I rarely find an advisor who is not trying to grow his business. Despite the assets under management or number of clients advisors serve, most are always striving to build something bigger. Client demographics, technology, and marketing have changed so much in the past 20 years that many veteran advisors are confused and frustrated today. Aiming at business growth, they often misdirect energy on tactics that waste time and money. Through the process of working with hundreds of advisors, I have identified four common traits of advisors who are growing their practices year after year, traits that seem absent in advisors who are losing ground.
He Believes in His Value
You can tell right away when you speak with an advisor who honestly believes that he gives his clients more in value than he takes in compensation. His worldview is that of abundance, and he knows that if he loses a client, there are plenty other folks out there who would benefit from his services. He says things like “I only take on new clients who I can help,” or “I can only serve 100 families, so I use discretion when bringing on someone new.” This type of advisor works with optimism in his referral process and calm confidence in his value. His concerns typically are surrounding business efficiencies and finding referrals to high net worth clients. Believing in his value helps him attract new clients and close business if the client is a good fit.
He Invests in Technology and Marketing
In working with various diverse groups of advisors, I have found that all advisors who are growing their businesses invest significantly in technology and marketing. Of advisors who are increasing AUM, over half use RedTail CRM, eMoney and FMG Suite. The correlation makes me wonder about causation. Did they grow their business because of their technology? Or, are they able to invest because their revenue is consistently climbing? I suspect their business growth is because they have a systematic and disciplined approach to investing in their technology and marketing. Some cite numbers, such as 3% of revenue earmarked for marketing efforts. These investments result in more efficient and productive business models and make finding new clients easy. You would never attempt to run a marathon without food and water, yet trying to grow your business without fueling your technology and marketing engines yields the same miserable and painful result.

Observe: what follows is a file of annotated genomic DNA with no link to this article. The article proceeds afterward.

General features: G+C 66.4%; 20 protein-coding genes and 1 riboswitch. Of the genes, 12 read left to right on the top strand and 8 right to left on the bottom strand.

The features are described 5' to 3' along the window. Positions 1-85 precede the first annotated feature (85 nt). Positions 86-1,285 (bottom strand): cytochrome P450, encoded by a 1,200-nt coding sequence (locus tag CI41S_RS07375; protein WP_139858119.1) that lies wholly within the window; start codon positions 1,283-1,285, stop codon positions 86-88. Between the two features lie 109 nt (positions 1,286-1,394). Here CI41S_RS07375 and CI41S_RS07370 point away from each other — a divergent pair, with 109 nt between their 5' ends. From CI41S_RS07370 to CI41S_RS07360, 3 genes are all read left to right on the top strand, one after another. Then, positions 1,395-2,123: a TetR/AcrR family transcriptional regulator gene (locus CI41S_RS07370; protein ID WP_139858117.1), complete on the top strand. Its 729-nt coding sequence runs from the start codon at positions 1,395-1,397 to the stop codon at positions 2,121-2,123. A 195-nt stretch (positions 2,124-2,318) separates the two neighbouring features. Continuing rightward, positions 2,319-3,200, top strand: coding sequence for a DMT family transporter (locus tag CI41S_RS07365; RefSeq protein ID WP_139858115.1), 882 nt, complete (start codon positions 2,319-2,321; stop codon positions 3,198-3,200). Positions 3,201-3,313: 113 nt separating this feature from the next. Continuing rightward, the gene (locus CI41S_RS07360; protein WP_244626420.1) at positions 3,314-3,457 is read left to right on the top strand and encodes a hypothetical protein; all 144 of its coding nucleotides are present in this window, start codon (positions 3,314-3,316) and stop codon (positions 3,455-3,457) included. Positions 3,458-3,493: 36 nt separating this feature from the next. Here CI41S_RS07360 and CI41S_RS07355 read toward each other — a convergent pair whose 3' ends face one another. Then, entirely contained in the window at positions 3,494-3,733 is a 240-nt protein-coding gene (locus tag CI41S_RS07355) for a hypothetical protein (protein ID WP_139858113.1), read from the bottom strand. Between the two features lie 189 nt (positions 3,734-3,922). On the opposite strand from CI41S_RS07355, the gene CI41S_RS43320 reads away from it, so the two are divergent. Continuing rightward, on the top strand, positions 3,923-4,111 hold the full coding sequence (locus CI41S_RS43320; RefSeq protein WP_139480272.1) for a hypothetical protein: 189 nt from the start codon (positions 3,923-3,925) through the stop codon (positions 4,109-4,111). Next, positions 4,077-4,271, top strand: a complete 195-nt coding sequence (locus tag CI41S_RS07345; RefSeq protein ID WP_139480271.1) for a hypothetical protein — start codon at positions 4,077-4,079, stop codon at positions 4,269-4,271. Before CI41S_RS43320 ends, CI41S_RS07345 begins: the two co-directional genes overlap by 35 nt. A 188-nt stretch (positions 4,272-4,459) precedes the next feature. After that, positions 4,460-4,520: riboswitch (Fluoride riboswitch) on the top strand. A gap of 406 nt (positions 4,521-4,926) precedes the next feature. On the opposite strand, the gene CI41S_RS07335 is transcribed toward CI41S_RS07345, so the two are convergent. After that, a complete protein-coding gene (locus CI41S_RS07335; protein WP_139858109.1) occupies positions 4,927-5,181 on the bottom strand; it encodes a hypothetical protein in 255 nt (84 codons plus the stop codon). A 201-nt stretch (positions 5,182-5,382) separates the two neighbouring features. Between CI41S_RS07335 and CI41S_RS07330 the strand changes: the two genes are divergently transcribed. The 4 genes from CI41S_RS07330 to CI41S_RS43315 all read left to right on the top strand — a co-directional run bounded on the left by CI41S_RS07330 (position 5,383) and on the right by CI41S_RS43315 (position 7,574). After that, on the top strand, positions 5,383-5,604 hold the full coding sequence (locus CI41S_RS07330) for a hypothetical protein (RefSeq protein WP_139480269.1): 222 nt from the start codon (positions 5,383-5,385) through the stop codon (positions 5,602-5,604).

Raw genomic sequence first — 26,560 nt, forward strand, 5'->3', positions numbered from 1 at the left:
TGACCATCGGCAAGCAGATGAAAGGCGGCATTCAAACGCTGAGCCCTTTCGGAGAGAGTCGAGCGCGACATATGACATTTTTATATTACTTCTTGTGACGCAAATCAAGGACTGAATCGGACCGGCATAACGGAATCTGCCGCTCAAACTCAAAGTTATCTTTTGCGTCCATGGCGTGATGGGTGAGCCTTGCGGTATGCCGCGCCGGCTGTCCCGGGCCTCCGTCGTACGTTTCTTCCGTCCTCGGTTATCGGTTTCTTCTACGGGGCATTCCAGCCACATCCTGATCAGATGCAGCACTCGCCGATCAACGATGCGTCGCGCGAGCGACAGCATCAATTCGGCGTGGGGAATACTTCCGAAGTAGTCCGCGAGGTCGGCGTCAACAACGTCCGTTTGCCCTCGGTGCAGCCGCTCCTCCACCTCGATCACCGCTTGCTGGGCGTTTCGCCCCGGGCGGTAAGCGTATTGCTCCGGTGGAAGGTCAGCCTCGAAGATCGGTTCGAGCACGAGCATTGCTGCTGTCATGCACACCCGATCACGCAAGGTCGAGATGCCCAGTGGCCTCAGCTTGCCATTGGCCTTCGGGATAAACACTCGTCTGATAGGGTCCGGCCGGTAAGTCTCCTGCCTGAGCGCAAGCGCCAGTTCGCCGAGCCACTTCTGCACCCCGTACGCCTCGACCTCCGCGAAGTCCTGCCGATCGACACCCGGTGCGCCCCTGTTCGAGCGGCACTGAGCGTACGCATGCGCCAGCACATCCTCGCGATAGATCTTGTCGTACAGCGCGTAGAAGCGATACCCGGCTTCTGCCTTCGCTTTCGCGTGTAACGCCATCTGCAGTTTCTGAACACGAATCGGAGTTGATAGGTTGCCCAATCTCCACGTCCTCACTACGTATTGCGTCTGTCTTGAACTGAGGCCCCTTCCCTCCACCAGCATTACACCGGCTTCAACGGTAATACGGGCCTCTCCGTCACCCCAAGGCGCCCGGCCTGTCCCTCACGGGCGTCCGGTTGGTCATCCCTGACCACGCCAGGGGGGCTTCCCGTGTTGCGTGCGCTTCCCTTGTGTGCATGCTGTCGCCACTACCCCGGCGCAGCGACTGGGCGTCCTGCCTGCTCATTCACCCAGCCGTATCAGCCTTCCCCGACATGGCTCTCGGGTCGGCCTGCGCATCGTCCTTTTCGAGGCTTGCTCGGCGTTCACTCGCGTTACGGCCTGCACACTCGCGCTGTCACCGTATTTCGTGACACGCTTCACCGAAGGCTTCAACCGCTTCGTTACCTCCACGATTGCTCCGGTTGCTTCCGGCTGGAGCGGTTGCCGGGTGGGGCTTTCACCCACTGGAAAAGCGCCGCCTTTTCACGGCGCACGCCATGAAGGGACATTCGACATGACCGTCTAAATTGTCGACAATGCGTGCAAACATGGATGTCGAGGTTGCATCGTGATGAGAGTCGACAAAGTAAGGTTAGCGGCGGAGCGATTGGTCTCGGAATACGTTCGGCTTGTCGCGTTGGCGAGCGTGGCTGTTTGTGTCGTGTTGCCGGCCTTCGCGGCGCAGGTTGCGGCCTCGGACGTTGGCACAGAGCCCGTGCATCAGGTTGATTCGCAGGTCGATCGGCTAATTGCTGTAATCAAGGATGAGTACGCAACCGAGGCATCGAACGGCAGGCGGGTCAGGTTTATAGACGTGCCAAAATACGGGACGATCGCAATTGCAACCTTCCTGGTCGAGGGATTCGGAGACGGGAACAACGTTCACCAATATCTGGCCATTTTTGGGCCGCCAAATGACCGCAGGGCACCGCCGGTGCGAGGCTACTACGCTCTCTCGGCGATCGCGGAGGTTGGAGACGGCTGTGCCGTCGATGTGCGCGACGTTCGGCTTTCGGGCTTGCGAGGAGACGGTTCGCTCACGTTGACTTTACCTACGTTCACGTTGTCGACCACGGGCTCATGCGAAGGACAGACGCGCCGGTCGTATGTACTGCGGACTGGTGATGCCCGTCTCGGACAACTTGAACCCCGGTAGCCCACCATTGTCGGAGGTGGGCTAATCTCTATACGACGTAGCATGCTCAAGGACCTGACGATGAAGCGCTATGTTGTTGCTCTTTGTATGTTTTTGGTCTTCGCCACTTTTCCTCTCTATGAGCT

He is Comfortable With “Good Enough”
The greatest threat to effective marketing is perfectionism. Many advisors never launch their website because they can’t get comfortable with each word on the site. They fail to see the credibility hit they take by not having a website at all. The same is true for perfectionists when it comes to blogging. In attempts to increase blog accuracy, advisors conduct painful rounds of edits to their blog posts, decreasing their posting frequency and killing their enjoyment of the process. What they don’t realize is that most readers don’t care about detailed facts and figures. People read your blog because they want to hear your general opinion on a topic.
Blogs are a place to share ideas, a living breathing conversation, not a scientific journal. The goal is to deliver insightful ideas with a personal touch. Advisors who have business growth stick to a schedule and get their content out no matter what. The most successful advisors recognize the power of consistent marketing so they delegate or outsource their efforts.
He Ponders the Client Experience
I love it when I am talking to an advisor who uses language describing how his clients experience the services, marketing, and communication from his firm. He says things like “When my clients sit down at their computers, they have 30 or so marketing emails. I want ours to feel different.” This shows that he has taken the time and effort to visualize how his clients spend their day and is sensitive to their plight. How do they feel when they receive a communication from him? Is his firm’s technology easy for them to use? Does it solve problems that concern them? When an advisor shows he has visualized his clients’ lives, I know he is making the most the client experience. There is no substitute from pondering what your clients value and how to make their lives easier.
Most advisors long for continued, sustainable business growth year over year. They want to serve more clients, grow their firm, and create a lasting legacy. However, they worry that service levels for existing clients may suffer, and they don’t want to work more hours. I believe the trick to accomplishing this lies within embracing technologies in client service and marketing. Then, by changing your marketing mindset from “advertising” to “helping people find you when they need you most.” By understanding your clients and prospects, you can provide solutions and services they value. With disciplined marketing efforts, you will consistently reach clients you can help to guarantee you will serve more of them each and every year.
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